Photo Credit: Wendy VanDyk Evans,

SCIENTIFIC NAME: Notophthalmus viridescens spp.

OTHER NAMES: Eastern newt, Central newt, red-spotted newt
STATUS: Fairly common statewide in all regions. Includes subspecies N.v. viridescens (red-spotted newt), N.v. louisianensis (central newt), and intergrades. Larvae and adults are aquatic, and juveniles (efts) are terrestrial. Lowest Conservation Concern.
DESCRIPTION: There are two subspecies of Eastern newt in Alabama. Both species are 2.5 – 5.5 inches in length. Aquatic adult red-spotted newts are some shade of olive or green, with up to 21 red spots, outlined in black, along each side of the back. Central newts are the same color, but usually lacking the red spots. Intergrades do occur in much of central Alabama. The belly for both varieties is yellow. The land-dwelling eft stage is an intermediate terrestrial form between the larval and adult phase of development. They are usually red/orange, with rough skin, and inhabit moist woodlands. The eft stage seems less abundant in the southern portion of their range, possibly due to more harsh summer conditions.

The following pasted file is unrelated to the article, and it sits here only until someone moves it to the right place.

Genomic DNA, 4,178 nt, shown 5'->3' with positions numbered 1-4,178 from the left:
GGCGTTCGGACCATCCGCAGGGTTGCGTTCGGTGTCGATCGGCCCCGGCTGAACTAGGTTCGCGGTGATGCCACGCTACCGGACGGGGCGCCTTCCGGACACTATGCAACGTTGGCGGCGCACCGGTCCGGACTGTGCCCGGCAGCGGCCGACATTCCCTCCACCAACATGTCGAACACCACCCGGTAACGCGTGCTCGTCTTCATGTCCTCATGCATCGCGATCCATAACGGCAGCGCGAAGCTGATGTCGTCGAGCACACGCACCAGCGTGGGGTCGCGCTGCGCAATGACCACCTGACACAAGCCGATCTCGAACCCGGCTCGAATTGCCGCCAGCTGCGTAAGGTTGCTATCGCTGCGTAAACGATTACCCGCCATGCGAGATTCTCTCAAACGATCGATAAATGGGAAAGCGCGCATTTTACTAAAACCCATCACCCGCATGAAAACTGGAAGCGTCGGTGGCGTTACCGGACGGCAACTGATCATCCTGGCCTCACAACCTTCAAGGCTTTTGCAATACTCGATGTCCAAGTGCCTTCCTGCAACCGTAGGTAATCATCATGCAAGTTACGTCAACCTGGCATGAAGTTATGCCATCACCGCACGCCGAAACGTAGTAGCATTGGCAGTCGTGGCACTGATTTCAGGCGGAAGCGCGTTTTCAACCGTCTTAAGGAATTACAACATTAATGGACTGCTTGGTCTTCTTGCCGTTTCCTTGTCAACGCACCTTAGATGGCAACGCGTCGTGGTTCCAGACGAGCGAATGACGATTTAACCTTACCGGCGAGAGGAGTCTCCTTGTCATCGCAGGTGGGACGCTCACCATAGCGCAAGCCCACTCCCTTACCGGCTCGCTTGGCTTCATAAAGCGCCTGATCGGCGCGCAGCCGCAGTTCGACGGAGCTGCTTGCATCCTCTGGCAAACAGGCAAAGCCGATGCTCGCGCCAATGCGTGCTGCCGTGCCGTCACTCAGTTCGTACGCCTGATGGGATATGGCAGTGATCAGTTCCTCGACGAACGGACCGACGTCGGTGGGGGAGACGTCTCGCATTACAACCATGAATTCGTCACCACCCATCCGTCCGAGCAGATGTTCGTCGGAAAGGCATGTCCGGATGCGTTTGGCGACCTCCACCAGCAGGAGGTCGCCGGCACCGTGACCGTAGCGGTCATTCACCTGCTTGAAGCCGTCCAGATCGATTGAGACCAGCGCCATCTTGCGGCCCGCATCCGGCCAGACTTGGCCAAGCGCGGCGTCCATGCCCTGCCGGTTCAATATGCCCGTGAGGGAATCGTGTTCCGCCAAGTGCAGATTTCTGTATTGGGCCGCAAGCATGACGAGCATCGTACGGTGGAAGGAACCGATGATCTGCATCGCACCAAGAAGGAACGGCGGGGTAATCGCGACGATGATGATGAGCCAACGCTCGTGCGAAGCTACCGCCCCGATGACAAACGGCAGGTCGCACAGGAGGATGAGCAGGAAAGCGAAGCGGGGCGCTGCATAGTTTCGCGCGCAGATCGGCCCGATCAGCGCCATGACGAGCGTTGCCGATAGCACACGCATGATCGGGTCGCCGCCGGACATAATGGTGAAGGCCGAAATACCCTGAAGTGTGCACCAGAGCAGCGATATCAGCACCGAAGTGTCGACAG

DISTRIBUTION: They inhabit the entire eastern United States and portions of Canada. They are found statewide in Alabama.
HABITAT: Adults make their home in woodland ponds, ditches, and quiet portions of streams and creeks. The eft stage can be found in any woodland habitat, from bottomlands to uplands.
FEEDING HABITS: Eastern newts forage along the bottom of streams and pools in search of aquatic crustaceans, worms, insects, and eggs.
LIFE HISTORY AND ECOLOGY: Eastern newts have a very unique life history, beginning life as an aquatic larva with gills. An intermediate terrestrial form, called an eft, often develops and inhabits woodlands, seeking refuge under rocks, logs, and leaf litter. They can sometimes be found along the forest floor after heavy summer rain. The adults are aquatic, yet lack gills. Breeding occurs in late winter to early spring in calm water. The male courts the female until she deposits her eggs on submerged debris.
Conant, Roger. 1975. A Field Guide to Reptiles and Amphibians of Eastern and Central North America. Houghton Mifflin Co., Boston, MA. 442-443 pp.
Mount, Robert H. 1996. The Reptiles & Amphibians of Alabama. The University of Alabama Press. Tuscaloosa, AL. 144-145 pp.
AUTHOR: Matt Brock, Wildlife Biologist, Alabama Division of Wildlife and Freshwater Fisheries